(L to R): Eldest brother Netanel (Roy Assaf), middle child Dorona (Rotem Zisman-Cohen) and youngest sibling Shai (Asaf Ben-Shimon) search for their biological father in the comedy-drama “The Kind Words.” (Strand Releasing)

The Israeli comedy-drama “The Kind Words” opens with the whirr of a projector, showing what appear to be home movies of a romantic encounter. Suddenly, the film breaks and burns through. The impressionistic start is at odds with the more ordinary style of storytelling writer-director Shemi Zahrin uses throughout the rest of the film, about three Jewish siblings struggling with their mother’s secret past. Still, it’s an apt metaphor for the memories that are broken by the film’s revelations.

When Yona (Levana Finkelstein) is diagnosed with a tumor, her three grown children come together for support. But the hospital waiting room turns into a complicated family affair when their father (Sasson Gabai) shows up with his second wife, a young actress. When Yona suddenly dies on the operating table, Dad reveals something that changes what everyone thought they knew about him: The man has never been able to have children. This news sets in motion the siblings’ search for the Algerian Muslim with whom their mother had a lifelong affair.

The three siblings are very different: Temperamental middle child Dorona (Rotem Zissman-Cohen) is separated from her husband Ricky (Tsahi Halevi), who remains hopeful that they can reconcile. The elder brother Netanel (Roy Assaf) is the most traditional member of the family, while the younger, Shai (Assaf Ben-Shimon), is bisexual. Like all families, the dynamics of communication — or the lack thereof — make their common goal all the more difficult.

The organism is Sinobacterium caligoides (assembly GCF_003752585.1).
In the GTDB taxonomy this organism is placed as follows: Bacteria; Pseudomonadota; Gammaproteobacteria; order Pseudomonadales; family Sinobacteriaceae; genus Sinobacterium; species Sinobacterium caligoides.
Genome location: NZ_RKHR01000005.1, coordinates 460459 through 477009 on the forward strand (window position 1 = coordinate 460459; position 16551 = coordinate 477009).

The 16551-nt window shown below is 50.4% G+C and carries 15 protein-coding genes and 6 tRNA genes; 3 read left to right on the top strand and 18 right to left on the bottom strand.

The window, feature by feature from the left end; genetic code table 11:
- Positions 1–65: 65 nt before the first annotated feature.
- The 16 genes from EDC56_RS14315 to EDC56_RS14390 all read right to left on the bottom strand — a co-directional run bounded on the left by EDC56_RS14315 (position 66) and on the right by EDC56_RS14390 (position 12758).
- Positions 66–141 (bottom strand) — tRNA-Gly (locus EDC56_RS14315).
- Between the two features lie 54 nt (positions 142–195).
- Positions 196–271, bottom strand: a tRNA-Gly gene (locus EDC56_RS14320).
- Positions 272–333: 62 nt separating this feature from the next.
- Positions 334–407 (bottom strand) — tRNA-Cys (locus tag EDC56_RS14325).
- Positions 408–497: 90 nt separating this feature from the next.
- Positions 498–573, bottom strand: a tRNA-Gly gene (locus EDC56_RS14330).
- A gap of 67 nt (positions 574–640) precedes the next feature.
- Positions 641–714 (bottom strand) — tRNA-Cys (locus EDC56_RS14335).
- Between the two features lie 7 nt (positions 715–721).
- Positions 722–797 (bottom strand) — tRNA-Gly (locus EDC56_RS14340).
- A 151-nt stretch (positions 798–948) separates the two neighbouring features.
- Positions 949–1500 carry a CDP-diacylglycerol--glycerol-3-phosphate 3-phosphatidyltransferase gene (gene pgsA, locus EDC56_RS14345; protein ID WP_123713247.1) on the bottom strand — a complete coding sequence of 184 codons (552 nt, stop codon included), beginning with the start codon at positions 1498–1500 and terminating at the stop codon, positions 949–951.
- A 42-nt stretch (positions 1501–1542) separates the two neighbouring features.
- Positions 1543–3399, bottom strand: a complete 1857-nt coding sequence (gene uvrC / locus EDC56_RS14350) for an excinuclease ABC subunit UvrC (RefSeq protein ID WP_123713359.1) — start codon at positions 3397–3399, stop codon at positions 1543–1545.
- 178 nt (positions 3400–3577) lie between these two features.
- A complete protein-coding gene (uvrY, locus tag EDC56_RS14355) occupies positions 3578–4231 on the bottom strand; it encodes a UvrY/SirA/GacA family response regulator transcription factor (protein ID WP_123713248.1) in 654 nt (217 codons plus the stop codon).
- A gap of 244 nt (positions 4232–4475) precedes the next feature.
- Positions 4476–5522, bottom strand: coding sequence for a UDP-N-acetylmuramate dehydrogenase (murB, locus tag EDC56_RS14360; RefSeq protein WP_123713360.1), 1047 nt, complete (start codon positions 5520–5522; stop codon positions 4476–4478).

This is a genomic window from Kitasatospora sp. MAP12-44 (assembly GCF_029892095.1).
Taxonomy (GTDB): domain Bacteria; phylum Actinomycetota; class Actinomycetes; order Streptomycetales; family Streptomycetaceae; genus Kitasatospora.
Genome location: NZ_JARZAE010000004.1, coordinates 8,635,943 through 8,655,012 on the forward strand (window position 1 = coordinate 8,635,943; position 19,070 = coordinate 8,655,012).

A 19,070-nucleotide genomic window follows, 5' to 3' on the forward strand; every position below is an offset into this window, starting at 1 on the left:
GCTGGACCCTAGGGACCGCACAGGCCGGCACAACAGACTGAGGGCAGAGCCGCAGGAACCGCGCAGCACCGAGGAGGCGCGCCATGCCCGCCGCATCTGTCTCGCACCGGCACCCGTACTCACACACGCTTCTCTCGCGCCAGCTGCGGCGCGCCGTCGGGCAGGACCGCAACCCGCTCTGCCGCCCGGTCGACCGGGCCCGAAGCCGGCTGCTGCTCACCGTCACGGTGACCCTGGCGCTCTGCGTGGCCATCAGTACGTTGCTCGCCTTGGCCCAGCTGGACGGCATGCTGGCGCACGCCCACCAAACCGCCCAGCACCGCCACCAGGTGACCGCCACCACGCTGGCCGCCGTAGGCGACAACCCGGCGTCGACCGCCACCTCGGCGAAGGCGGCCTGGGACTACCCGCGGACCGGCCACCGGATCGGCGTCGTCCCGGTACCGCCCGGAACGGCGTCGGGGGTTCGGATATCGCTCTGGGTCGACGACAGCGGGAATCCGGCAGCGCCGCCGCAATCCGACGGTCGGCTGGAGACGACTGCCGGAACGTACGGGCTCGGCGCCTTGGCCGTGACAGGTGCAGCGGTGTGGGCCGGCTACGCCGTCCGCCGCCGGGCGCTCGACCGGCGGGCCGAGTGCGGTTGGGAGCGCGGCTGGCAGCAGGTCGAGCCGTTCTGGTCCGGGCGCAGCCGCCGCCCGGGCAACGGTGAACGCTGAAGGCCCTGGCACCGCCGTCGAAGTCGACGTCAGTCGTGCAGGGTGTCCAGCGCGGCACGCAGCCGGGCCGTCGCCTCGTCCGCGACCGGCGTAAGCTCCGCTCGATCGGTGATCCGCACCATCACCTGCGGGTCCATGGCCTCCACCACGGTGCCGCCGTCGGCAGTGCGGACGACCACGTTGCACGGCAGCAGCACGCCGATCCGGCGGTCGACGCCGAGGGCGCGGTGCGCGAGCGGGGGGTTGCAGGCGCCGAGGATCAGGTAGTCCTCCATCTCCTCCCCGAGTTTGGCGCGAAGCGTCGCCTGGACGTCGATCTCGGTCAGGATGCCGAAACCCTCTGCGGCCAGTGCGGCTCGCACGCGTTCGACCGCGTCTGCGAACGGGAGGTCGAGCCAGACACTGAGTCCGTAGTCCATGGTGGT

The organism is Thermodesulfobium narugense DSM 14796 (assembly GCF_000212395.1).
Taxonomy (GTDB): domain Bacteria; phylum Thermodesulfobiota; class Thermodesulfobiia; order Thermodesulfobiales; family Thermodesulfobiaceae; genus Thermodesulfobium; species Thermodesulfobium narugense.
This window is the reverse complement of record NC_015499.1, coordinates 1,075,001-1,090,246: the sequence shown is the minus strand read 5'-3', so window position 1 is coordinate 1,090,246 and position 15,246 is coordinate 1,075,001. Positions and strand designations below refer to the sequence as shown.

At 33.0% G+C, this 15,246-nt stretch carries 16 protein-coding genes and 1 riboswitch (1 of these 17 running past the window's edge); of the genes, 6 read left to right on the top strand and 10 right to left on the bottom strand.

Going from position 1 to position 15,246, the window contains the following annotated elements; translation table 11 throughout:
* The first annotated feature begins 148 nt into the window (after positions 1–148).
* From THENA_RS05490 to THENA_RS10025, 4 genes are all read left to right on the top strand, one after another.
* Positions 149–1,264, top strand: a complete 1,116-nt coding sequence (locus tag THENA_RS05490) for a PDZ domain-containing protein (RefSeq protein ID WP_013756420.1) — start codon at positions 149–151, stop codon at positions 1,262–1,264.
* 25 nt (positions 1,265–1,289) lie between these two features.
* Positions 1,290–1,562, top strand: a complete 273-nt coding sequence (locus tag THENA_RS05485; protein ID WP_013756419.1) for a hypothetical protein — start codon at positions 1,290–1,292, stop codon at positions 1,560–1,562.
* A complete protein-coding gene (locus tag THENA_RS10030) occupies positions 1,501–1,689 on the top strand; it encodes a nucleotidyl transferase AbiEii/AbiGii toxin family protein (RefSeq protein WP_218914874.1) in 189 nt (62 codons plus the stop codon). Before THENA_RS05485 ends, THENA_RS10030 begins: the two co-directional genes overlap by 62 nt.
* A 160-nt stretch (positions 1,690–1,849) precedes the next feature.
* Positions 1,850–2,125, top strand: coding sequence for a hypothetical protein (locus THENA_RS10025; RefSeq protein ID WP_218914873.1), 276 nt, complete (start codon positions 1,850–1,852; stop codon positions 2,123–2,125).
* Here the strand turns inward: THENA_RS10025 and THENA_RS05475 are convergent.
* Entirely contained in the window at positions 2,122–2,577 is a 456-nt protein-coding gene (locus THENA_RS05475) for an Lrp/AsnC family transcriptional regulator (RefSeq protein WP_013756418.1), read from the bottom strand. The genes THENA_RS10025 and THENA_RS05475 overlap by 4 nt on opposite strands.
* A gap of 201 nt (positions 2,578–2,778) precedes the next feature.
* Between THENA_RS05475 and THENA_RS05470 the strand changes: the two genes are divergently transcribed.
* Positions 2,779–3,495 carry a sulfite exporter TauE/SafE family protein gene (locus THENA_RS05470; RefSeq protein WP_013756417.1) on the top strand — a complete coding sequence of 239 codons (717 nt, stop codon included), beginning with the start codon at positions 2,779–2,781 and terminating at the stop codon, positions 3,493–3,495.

At times, the film seems pat in its portrayal of modern Judaism struggling to maintain tradition in a changing world. Tonal shifts are problematic, with a maudlin score that evokes television melodrama giving way to quirky, sped-up sequences that treat family drama as light hijinks (although they’re meant to convey urgency, as the siblings get closer to the truth). Comedy turns surreal when the siblings’ quest leads them to a cafe that pays homage to singer Izhar Cohen, who in 1978 became the first Israeli winner of the Eurovision Song Contest.

That Eurovision winner proves key to deciphering a kind of baby talk that Yona once used with her daughter. As a plot point, it’s a nod to the power of pop culture to bring people together. Yet the film itself doesn’t always come together.

The final act is a departure from a narrative that is, for the most part, conventional. Although the siblings eventually learn the truth, there’s no real closure. Life is a mess, the film suggests, that we may never understand.

The title’s kind words, spoken by Ricky to his wife, are “I love you.” But as the film only intermittently demonstrates, those words are far from easy to say, whether by family or by lovers.

Unrated. At the Avalon.
Contains nudity and sexual situations. In Hebrew with subtitles. 118 minutes.